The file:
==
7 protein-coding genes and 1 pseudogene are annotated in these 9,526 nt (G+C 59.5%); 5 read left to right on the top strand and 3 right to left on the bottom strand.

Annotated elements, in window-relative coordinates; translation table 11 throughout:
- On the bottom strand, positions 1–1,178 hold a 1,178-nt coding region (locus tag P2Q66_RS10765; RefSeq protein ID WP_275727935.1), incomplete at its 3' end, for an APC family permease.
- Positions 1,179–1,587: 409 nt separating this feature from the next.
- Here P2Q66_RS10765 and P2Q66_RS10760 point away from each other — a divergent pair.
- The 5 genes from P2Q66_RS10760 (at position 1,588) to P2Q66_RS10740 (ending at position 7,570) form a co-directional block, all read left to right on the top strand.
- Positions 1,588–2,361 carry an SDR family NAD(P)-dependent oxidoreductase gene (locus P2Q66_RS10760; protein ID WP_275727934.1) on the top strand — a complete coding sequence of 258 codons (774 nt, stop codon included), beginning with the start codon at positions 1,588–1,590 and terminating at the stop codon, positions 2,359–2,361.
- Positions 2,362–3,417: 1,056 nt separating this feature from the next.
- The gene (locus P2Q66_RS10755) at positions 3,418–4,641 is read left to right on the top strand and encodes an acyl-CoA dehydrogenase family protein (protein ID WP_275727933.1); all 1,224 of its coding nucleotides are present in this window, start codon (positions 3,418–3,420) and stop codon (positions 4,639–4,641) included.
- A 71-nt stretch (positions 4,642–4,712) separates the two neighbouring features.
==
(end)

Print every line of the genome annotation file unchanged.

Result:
7 protein-coding genes and 1 pseudogene are annotated in these 9,526 nt (G+C 59.5%); 5 read left to right on the top strand and 3 right to left on the bottom strand.

Annotated elements, in window-relative coordinates; translation table 11 throughout:
- On the bottom strand, positions 1–1,178 hold a 1,178-nt coding region (locus tag P2Q66_RS10765; RefSeq protein ID WP_275727935.1), incomplete at its 3' end, for an APC family permease.
- Positions 1,179–1,587: 409 nt separating this feature from the next.
- Here P2Q66_RS10765 and P2Q66_RS10760 point away from each other — a divergent pair.
- The 5 genes from P2Q66_RS10760 (at position 1,588) to P2Q66_RS10740 (ending at position 7,570) form a co-directional block, all read left to right on the top strand.
- Positions 1,588–2,361 carry an SDR family NAD(P)-dependent oxidoreductase gene (locus P2Q66_RS10760; protein ID WP_275727934.1) on the top strand — a complete coding sequence of 258 codons (774 nt, stop codon included), beginning with the start codon at positions 1,588–1,590 and terminating at the stop codon, positions 2,359–2,361.
- Positions 2,362–3,417: 1,056 nt separating this feature from the next.
- The gene (locus P2Q66_RS10755) at positions 3,418–4,641 is read left to right on the top strand and encodes an acyl-CoA dehydrogenase family protein (protein ID WP_275727933.1); all 1,224 of its coding nucleotides are present in this window, start codon (positions 3,418–3,420) and stop codon (positions 4,639–4,641) included.
- A 71-nt stretch (positions 4,642–4,712) separates the two neighbouring features.